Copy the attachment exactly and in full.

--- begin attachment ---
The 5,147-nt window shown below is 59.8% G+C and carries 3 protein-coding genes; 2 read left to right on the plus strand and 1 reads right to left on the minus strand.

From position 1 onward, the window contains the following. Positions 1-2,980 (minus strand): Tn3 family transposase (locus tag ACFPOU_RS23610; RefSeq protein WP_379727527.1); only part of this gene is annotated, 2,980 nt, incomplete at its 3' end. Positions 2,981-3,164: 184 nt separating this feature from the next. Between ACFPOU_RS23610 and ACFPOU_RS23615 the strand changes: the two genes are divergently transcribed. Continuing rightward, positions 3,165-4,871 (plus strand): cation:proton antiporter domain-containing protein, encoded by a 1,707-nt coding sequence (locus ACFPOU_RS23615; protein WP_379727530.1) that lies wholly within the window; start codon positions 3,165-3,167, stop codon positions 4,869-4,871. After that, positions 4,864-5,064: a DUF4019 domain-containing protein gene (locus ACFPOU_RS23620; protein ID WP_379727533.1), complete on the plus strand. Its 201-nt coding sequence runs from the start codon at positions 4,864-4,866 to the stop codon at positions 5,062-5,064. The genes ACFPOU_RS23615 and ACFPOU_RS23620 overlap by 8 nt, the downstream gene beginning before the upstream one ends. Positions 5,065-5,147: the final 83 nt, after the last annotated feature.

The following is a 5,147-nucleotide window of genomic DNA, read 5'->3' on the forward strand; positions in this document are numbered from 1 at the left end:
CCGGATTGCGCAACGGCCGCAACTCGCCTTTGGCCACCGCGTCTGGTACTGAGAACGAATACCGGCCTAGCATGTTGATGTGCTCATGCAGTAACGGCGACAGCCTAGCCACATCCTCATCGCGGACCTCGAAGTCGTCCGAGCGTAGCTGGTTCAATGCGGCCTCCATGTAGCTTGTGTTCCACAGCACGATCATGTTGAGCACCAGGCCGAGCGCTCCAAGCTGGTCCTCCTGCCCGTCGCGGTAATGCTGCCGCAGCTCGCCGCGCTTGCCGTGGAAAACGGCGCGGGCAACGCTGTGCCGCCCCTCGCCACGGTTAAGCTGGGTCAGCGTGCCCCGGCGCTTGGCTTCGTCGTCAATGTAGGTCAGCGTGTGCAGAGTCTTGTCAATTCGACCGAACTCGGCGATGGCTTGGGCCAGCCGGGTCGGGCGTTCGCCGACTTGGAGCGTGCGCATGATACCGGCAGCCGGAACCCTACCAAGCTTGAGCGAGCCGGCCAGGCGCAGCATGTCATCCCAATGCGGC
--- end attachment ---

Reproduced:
The 5,147-nt window shown below is 59.8% G+C and carries 3 protein-coding genes; 2 read left to right on the plus strand and 1 reads right to left on the minus strand.

From position 1 onward, the window contains the following. Positions 1-2,980 (minus strand): Tn3 family transposase (locus tag ACFPOU_RS23610; RefSeq protein WP_379727527.1); only part of this gene is annotated, 2,980 nt, incomplete at its 3' end. Positions 2,981-3,164: 184 nt separating this feature from the next. Between ACFPOU_RS23610 and ACFPOU_RS23615 the strand changes: the two genes are divergently transcribed. Continuing rightward, positions 3,165-4,871 (plus strand): cation:proton antiporter domain-containing protein, encoded by a 1,707-nt coding sequence (locus ACFPOU_RS23615; protein WP_379727530.1) that lies wholly within the window; start codon positions 3,165-3,167, stop codon positions 4,869-4,871. After that, positions 4,864-5,064: a DUF4019 domain-containing protein gene (locus ACFPOU_RS23620; protein ID WP_379727533.1), complete on the plus strand. Its 201-nt coding sequence runs from the start codon at positions 4,864-4,866 to the stop codon at positions 5,062-5,064. The genes ACFPOU_RS23615 and ACFPOU_RS23620 overlap by 8 nt, the downstream gene beginning before the upstream one ends. Positions 5,065-5,147: the final 83 nt, after the last annotated feature.

The following is a 5,147-nucleotide window of genomic DNA, read 5'->3' on the forward strand; positions in this document are numbered from 1 at the left end:
CCGGATTGCGCAACGGCCGCAACTCGCCTTTGGCCACCGCGTCTGGTACTGAGAACGAATACCGGCCTAGCATGTTGATGTGCTCATGCAGTAACGGCGACAGCCTAGCCACATCCTCATCGCGGACCTCGAAGTCGTCCGAGCGTAGCTGGTTCAATGCGGCCTCCATGTAGCTTGTGTTCCACAGCACGATCATGTTGAGCACCAGGCCGAGCGCTCCAAGCTGGTCCTCCTGCCCGTCGCGGTAATGCTGCCGCAGCTCGCCGCGCTTGCCGTGGAAAACGGCGCGGGCAACGCTGTGCCGCCCCTCGCCACGGTTAAGCTGGGTCAGCGTGCCCCGGCGCTTGGCTTCGTCGTCAATGTAGGTCAGCGTGTGCAGAGTCTTGTCAATTCGACCGAACTCGGCGATGGCTTGGGCCAGCCGGGTCGGGCGTTCGCCGACTTGGAGCGTGCGCATGATACCGGCAGCCGGAACCCTACCAAGCTTGAGCGAGCCGGCCAGGCGCAGCATGTCATCCCAATGCGGC